MEDA Blog - Stories from the Field

What does International Women’s Day mean to me?

Through the Garden Gate Afghanistan
To mark International Women’s Day 2017, MEDA is highlighting important issues and voices around women’s economic empowerment and gender equality in the area of economic development. This is the third in our “Be Bold for Change” blog series celebrating the power of women entrepreneurs and their partners around the world.

Catherine Sobrevega (center) in Afghanistan, with her previous MEDA’s project, Through the Garden Gate, in Afghanistan.

I always look forward to International Women’s Day (IWD) as it is celebrated differently in form and structure worldwide. In the Philippines, where I am from, I cannot remember any celebration that I have been part of. I am sure there is an IWD celebration somewhere, but it is mostly celebrated by women’s right activist groups — not by ordinary people or companies. This is likely because men and women treat one another equally. I grew up knowing that there is no difference between us – all of us can go to school, all of us have access to information and opportunities.

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Financial Inclusion for Young Women – Voices from YouLead Nigeria


Mark Akpan Program Manager Financial Inclusion
Financial Decisions by Gender
Asset ownership by gender
To mark International Women’s Day 2017, MEDA is highlighting important issues and voices around women’s economic empowerment and gender equality in the area of economic development. This is the second in our “Be Bold for Change” blog series celebrating the power of women entrepreneurs and their partners around the world.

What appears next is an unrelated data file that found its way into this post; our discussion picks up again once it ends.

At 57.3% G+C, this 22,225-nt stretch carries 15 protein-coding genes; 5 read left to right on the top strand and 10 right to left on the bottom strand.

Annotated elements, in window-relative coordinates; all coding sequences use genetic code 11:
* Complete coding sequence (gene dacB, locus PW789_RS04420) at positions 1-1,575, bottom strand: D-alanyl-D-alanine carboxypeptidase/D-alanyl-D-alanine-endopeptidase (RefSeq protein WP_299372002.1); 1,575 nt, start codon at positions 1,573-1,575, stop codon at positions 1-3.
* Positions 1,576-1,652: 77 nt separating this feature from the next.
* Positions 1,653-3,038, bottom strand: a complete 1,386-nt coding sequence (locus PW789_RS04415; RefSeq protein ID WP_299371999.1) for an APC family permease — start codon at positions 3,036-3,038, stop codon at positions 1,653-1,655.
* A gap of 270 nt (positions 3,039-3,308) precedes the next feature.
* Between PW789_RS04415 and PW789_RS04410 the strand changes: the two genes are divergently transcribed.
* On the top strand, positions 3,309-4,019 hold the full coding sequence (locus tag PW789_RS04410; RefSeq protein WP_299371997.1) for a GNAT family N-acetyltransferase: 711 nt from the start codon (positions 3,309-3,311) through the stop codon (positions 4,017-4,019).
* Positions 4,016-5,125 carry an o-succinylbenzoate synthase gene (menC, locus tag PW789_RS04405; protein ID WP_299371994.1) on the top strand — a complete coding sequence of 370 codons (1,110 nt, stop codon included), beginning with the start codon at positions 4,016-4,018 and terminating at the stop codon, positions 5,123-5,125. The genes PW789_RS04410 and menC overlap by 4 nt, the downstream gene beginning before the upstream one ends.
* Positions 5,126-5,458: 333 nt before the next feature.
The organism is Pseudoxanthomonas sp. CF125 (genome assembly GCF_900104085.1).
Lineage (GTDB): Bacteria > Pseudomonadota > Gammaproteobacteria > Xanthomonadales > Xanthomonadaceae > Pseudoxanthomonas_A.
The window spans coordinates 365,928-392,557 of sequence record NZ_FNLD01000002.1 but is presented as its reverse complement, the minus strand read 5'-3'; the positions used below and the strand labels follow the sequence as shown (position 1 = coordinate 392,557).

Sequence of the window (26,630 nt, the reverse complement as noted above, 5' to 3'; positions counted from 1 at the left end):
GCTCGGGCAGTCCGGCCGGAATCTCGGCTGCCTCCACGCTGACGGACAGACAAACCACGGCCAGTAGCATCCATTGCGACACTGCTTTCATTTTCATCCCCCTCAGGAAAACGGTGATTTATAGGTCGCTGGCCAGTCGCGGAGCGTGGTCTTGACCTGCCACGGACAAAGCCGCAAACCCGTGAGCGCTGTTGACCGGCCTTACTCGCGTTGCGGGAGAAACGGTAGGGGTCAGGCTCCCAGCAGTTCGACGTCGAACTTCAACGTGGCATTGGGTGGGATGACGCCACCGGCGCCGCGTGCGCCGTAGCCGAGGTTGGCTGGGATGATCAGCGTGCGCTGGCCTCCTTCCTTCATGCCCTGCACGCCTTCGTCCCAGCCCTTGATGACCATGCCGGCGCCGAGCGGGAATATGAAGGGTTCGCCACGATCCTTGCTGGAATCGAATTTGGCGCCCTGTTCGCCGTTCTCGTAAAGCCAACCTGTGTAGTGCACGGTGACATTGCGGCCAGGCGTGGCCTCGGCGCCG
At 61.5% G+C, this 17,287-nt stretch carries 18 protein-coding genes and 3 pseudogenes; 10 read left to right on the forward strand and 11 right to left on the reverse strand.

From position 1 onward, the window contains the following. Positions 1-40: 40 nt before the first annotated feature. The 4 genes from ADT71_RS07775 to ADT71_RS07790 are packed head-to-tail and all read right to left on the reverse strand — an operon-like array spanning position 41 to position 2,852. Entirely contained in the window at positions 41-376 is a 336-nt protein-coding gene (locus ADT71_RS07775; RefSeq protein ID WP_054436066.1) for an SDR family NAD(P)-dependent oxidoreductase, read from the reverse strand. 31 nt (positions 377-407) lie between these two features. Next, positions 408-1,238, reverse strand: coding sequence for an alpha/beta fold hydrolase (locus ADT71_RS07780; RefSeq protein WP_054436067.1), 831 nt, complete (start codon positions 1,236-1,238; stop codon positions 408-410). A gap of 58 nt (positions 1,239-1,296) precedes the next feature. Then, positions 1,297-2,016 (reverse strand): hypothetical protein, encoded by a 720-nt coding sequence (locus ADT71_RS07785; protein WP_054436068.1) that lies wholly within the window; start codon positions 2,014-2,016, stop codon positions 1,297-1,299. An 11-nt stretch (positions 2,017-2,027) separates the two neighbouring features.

How do you effectively reach a majority of people to discuss financial inclusion in Nigeria? Mark Akpan, Program Manager Financial Inclusion

Radio is the main source of news and information in Cross Rivers State, Nigeria. During my January 2017 visit to the YouLead project, implemented with Cuso International, Mark Akpan and I had the opportunity to visit Hit FM Cross River State to talk about Access to Finance for youth. We shared our understanding and approach towards addressing gender inequalities in this sector.

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Changing climate: changing risks, changing opportunities





To mark International Women’s Day 2017, MEDA is highlighting important issues and voices around women’s economic empowerment and gender equality in the area of economic development.This is the first in our “Be Bold for Change” blog series celebrating the power of women entrepreneurs and their partners around the world.